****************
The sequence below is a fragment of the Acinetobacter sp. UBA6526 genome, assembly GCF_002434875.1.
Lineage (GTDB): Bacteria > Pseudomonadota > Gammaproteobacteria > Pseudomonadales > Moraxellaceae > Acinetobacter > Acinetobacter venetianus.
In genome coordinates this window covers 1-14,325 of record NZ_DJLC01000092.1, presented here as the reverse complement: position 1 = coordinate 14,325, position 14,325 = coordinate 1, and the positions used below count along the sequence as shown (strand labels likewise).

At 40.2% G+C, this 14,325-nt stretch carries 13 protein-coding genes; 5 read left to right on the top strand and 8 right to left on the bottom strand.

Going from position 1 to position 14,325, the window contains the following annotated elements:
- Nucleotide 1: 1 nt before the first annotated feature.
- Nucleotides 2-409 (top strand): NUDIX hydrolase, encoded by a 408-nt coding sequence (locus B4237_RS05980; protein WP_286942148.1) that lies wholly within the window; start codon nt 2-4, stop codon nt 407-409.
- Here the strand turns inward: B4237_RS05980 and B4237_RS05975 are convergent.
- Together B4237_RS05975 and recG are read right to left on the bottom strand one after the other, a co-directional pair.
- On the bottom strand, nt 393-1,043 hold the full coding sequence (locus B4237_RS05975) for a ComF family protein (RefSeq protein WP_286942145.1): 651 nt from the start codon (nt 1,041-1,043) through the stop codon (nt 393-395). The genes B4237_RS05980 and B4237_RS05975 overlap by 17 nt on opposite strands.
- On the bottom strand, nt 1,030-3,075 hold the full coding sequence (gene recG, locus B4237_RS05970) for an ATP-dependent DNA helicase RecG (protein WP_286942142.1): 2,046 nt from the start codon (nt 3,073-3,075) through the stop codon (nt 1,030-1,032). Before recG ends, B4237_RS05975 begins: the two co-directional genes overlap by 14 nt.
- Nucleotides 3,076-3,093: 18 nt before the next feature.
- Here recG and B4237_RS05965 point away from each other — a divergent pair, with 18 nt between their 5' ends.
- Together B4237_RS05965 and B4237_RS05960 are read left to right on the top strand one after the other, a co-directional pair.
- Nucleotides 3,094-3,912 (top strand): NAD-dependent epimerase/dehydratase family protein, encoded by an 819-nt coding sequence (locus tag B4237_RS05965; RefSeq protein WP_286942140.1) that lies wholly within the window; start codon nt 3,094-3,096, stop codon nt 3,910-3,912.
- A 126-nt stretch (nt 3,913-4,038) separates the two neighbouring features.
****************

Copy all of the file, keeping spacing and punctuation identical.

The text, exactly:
The sequence below is a fragment of the Acinetobacter sp. UBA6526 genome, assembly GCF_002434875.1.
Lineage (GTDB): Bacteria > Pseudomonadota > Gammaproteobacteria > Pseudomonadales > Moraxellaceae > Acinetobacter > Acinetobacter venetianus.
In genome coordinates this window covers 1-14,325 of record NZ_DJLC01000092.1, presented here as the reverse complement: position 1 = coordinate 14,325, position 14,325 = coordinate 1, and the positions used below count along the sequence as shown (strand labels likewise).

At 40.2% G+C, this 14,325-nt stretch carries 13 protein-coding genes; 5 read left to right on the top strand and 8 right to left on the bottom strand.

Going from position 1 to position 14,325, the window contains the following annotated elements:
- Nucleotide 1: 1 nt before the first annotated feature.
- Nucleotides 2-409 (top strand): NUDIX hydrolase, encoded by a 408-nt coding sequence (locus B4237_RS05980; protein WP_286942148.1) that lies wholly within the window; start codon nt 2-4, stop codon nt 407-409.
- Here the strand turns inward: B4237_RS05980 and B4237_RS05975 are convergent.
- Together B4237_RS05975 and recG are read right to left on the bottom strand one after the other, a co-directional pair.
- On the bottom strand, nt 393-1,043 hold the full coding sequence (locus B4237_RS05975) for a ComF family protein (RefSeq protein WP_286942145.1): 651 nt from the start codon (nt 1,041-1,043) through the stop codon (nt 393-395). The genes B4237_RS05980 and B4237_RS05975 overlap by 17 nt on opposite strands.
- On the bottom strand, nt 1,030-3,075 hold the full coding sequence (gene recG, locus B4237_RS05970) for an ATP-dependent DNA helicase RecG (protein WP_286942142.1): 2,046 nt from the start codon (nt 3,073-3,075) through the stop codon (nt 1,030-1,032). Before recG ends, B4237_RS05975 begins: the two co-directional genes overlap by 14 nt.
- Nucleotides 3,076-3,093: 18 nt before the next feature.
- Here recG and B4237_RS05965 point away from each other — a divergent pair, with 18 nt between their 5' ends.
- Together B4237_RS05965 and B4237_RS05960 are read left to right on the top strand one after the other, a co-directional pair.
- Nucleotides 3,094-3,912 (top strand): NAD-dependent epimerase/dehydratase family protein, encoded by an 819-nt coding sequence (locus tag B4237_RS05965; RefSeq protein WP_286942140.1) that lies wholly within the window; start codon nt 3,094-3,096, stop codon nt 3,910-3,912.
- A 126-nt stretch (nt 3,913-4,038) separates the two neighbouring features.